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Top 8 Web Design Flaws

Discussion in 'Website Design Forum:' started by dekkerfraser, Dec 21, 2011.

  1. dekkerfraser

    dekkerfraser Junior Member


    [FONT=&quot]I would like to share with you a list of popular design flaws that I came across in the 100+ sites I reviewed in this forum. I hope this will provide some guidance for those starting out:[/FONT]
    [FONT=&quot]1) No logo - not having a logo says to your customer that you don't have a unique identity, you don't care to be remembered, and that you products/services aren't good enough to put your "name" on.[/FONT]
    [FONT=&quot]2) Poorly designed logo - there is no easier, faster, way to build on-line creditability than a professionally designed logo. in seconds a logo can represent much more than a page of text can in minutes. A good logo symbolizes the attributes that make your company unique and competitive. In essence, your logo is a visual representation of the business itself. An amateur logo suggests an amateur company with inferior products and services. Likewise a professional logo suggests a professional company with superior products and services. [/FONT]
    [FONT=&quot]3) Splash Pages - splash pages are useful for entertainment sites that thrive on the WOW effect or to offer alternative sites for a diverse visitor base. Otherwise splash pages only provide one more obstacle in the way of the buy button. Even worse than a splash page is a splash page without a skip button. Many people will never return to a site is they know they have to wait through the intro again.[/FONT]
    [FONT=&quot]4) Poor layout - how many columns is your current layout? What is your dominate image? Can you describe the hierarchy of the content on your site? if you can't answer all of these questions I recommend a complete site overhaul. Your website, like any newspaper, magazine, poster, brochure, or annual report, no matter how creative - must have an organized structure and command your attention. Every major topic must be immediately accessible and every sub-topic in a logical placement. Your objective is to draw the visitors eyes directly where you want them to go - in order of importance. The layout should be as consistent as possible throughout the entire site.[/FONT]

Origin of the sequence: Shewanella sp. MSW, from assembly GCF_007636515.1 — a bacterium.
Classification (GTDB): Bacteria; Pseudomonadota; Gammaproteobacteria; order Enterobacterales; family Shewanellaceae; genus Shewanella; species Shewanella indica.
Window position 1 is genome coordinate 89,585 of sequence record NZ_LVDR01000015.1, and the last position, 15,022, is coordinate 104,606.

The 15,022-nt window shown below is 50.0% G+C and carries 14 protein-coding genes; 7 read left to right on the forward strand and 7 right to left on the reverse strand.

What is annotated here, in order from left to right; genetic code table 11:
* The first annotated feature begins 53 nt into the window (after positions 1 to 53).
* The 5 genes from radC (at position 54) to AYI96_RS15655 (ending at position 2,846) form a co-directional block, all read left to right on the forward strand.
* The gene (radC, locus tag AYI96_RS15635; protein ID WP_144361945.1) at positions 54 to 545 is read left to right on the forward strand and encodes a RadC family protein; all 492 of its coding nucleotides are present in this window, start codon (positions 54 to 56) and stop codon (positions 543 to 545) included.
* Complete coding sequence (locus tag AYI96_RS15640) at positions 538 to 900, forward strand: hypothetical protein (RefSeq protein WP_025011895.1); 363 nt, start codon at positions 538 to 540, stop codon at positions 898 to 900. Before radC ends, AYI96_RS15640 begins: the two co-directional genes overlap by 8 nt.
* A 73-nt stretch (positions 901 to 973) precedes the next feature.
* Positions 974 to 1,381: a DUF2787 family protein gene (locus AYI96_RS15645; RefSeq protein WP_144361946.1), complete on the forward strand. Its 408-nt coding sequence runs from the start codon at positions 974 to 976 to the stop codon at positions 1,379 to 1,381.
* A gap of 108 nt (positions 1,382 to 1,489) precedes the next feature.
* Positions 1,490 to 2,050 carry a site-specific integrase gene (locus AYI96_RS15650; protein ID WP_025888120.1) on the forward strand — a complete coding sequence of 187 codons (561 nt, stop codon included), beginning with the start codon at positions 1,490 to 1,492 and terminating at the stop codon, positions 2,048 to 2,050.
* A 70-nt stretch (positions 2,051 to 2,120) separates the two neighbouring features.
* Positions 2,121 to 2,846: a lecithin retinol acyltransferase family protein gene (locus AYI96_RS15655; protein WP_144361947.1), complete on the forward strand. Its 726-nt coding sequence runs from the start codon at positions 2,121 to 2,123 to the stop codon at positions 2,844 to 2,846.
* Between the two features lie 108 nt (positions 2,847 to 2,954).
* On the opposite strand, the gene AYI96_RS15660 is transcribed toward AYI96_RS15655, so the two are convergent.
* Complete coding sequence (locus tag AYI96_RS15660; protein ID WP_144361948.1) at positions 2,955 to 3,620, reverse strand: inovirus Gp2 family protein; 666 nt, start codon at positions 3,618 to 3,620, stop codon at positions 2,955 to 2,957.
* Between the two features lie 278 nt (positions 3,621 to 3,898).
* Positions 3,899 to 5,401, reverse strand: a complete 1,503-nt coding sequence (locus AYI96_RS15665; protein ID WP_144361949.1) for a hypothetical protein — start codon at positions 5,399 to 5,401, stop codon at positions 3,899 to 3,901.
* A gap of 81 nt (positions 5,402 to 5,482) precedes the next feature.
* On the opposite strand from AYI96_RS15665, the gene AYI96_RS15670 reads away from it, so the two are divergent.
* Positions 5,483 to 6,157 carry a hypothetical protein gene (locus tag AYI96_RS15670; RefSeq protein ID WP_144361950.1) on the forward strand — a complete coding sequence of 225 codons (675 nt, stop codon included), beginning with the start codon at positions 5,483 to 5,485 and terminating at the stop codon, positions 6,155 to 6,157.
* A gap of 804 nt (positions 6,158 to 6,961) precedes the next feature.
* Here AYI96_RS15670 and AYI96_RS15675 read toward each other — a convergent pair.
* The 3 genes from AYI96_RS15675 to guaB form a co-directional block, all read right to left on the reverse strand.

[FONT=&quot]5) What's in it for me? - what is the ultimate purpose of your site? Your visitor should be able to answer this question within 10 seconds of reaching your main page[/FONT]
    6) Weak Navigation[FONT=&quot] - Your visitors should never even have to think about your navigation system. Conventional navigation bars (top left to right, and left top to bottom) are widely accepted and familiar, why force a potential customer to have to learn a new system. If you are not a conventional company, there are still an infinite number of ways you can express your creativity in these locations. Make sure the text links or buttons to the major sections of your site are dominate and clear as soon as the page loads - no "mouseover required" or "click to find out". Do not overload these important links with Photoshop effects, slow animations, or poorly named titles. [/FONT]
    [FONT=&quot]7) The Sneaky Product page - does your customer care more about you? or him or herself? You can blab about yourself all you want, but please keep it in an "about us" section not on the main page. Every extra step a customer has to take to reach the buy now button is an opportunity for them to abandon the site altogether. Always feature at least one product on the first page of an e-commerce site and make all other product categories less than two clicks away. Use common terminology when creating your shop link. E.g., Shop, shop now, catalogue, products, store, etc. Do not use smart terms such as insider lingo. The same principle applies for the checkout or buy now button make sure these are clearly marked and at the top of the page or other obvious location. [/FONT]